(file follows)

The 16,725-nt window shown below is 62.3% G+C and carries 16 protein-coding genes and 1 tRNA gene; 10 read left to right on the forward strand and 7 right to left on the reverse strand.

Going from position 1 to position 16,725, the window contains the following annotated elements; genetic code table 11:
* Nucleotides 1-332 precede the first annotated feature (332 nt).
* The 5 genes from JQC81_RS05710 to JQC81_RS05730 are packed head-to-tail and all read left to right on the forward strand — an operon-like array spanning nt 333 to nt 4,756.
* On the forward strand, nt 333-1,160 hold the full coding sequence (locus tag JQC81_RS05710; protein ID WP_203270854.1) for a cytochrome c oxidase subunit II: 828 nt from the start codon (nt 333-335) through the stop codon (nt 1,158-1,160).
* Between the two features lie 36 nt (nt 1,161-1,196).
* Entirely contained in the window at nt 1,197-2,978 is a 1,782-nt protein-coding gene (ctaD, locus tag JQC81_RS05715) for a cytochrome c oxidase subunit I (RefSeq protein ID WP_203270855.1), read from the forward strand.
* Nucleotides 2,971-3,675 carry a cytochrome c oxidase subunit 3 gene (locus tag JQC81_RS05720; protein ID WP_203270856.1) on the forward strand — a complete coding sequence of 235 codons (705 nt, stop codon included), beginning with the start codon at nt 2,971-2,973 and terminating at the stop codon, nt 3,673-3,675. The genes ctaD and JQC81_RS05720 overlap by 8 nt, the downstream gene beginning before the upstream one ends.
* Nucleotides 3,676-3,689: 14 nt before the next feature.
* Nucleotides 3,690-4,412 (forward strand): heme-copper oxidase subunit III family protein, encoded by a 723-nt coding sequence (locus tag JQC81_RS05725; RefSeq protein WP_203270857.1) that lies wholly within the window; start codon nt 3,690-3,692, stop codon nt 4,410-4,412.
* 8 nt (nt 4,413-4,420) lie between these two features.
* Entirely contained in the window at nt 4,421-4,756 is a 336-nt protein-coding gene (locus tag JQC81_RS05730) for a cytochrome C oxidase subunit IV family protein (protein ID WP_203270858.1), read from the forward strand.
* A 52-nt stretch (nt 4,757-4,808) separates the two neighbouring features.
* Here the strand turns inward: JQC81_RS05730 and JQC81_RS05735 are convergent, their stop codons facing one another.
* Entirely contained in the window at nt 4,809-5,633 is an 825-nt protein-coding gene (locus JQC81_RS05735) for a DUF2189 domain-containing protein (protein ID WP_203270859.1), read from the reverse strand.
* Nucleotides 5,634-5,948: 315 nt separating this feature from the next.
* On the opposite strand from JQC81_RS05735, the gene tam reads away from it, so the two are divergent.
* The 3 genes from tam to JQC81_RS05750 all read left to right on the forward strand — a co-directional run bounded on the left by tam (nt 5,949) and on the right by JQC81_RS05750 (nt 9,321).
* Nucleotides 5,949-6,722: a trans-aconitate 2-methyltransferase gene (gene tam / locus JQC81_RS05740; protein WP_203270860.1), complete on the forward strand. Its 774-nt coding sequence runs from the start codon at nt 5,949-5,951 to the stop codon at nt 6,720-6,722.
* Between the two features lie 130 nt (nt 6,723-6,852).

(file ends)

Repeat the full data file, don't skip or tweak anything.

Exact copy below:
The 16,725-nt window shown below is 62.3% G+C and carries 16 protein-coding genes and 1 tRNA gene; 10 read left to right on the forward strand and 7 right to left on the reverse strand.

Going from position 1 to position 16,725, the window contains the following annotated elements; genetic code table 11:
* Nucleotides 1-332 precede the first annotated feature (332 nt).
* The 5 genes from JQC81_RS05710 to JQC81_RS05730 are packed head-to-tail and all read left to right on the forward strand — an operon-like array spanning nt 333 to nt 4,756.
* On the forward strand, nt 333-1,160 hold the full coding sequence (locus tag JQC81_RS05710; protein ID WP_203270854.1) for a cytochrome c oxidase subunit II: 828 nt from the start codon (nt 333-335) through the stop codon (nt 1,158-1,160).
* Between the two features lie 36 nt (nt 1,161-1,196).
* Entirely contained in the window at nt 1,197-2,978 is a 1,782-nt protein-coding gene (ctaD, locus tag JQC81_RS05715) for a cytochrome c oxidase subunit I (RefSeq protein ID WP_203270855.1), read from the forward strand.
* Nucleotides 2,971-3,675 carry a cytochrome c oxidase subunit 3 gene (locus tag JQC81_RS05720; protein ID WP_203270856.1) on the forward strand — a complete coding sequence of 235 codons (705 nt, stop codon included), beginning with the start codon at nt 2,971-2,973 and terminating at the stop codon, nt 3,673-3,675. The genes ctaD and JQC81_RS05720 overlap by 8 nt, the downstream gene beginning before the upstream one ends.
* Nucleotides 3,676-3,689: 14 nt before the next feature.
* Nucleotides 3,690-4,412 (forward strand): heme-copper oxidase subunit III family protein, encoded by a 723-nt coding sequence (locus tag JQC81_RS05725; RefSeq protein WP_203270857.1) that lies wholly within the window; start codon nt 3,690-3,692, stop codon nt 4,410-4,412.
* 8 nt (nt 4,413-4,420) lie between these two features.
* Entirely contained in the window at nt 4,421-4,756 is a 336-nt protein-coding gene (locus tag JQC81_RS05730) for a cytochrome C oxidase subunit IV family protein (protein ID WP_203270858.1), read from the forward strand.
* A 52-nt stretch (nt 4,757-4,808) separates the two neighbouring features.
* Here the strand turns inward: JQC81_RS05730 and JQC81_RS05735 are convergent, their stop codons facing one another.
* Entirely contained in the window at nt 4,809-5,633 is an 825-nt protein-coding gene (locus JQC81_RS05735) for a DUF2189 domain-containing protein (protein ID WP_203270859.1), read from the reverse strand.
* Nucleotides 5,634-5,948: 315 nt separating this feature from the next.
* On the opposite strand from JQC81_RS05735, the gene tam reads away from it, so the two are divergent.
* The 3 genes from tam to JQC81_RS05750 all read left to right on the forward strand — a co-directional run bounded on the left by tam (nt 5,949) and on the right by JQC81_RS05750 (nt 9,321).
* Nucleotides 5,949-6,722: a trans-aconitate 2-methyltransferase gene (gene tam / locus JQC81_RS05740; protein WP_203270860.1), complete on the forward strand. Its 774-nt coding sequence runs from the start codon at nt 5,949-5,951 to the stop codon at nt 6,720-6,722.
* Between the two features lie 130 nt (nt 6,723-6,852).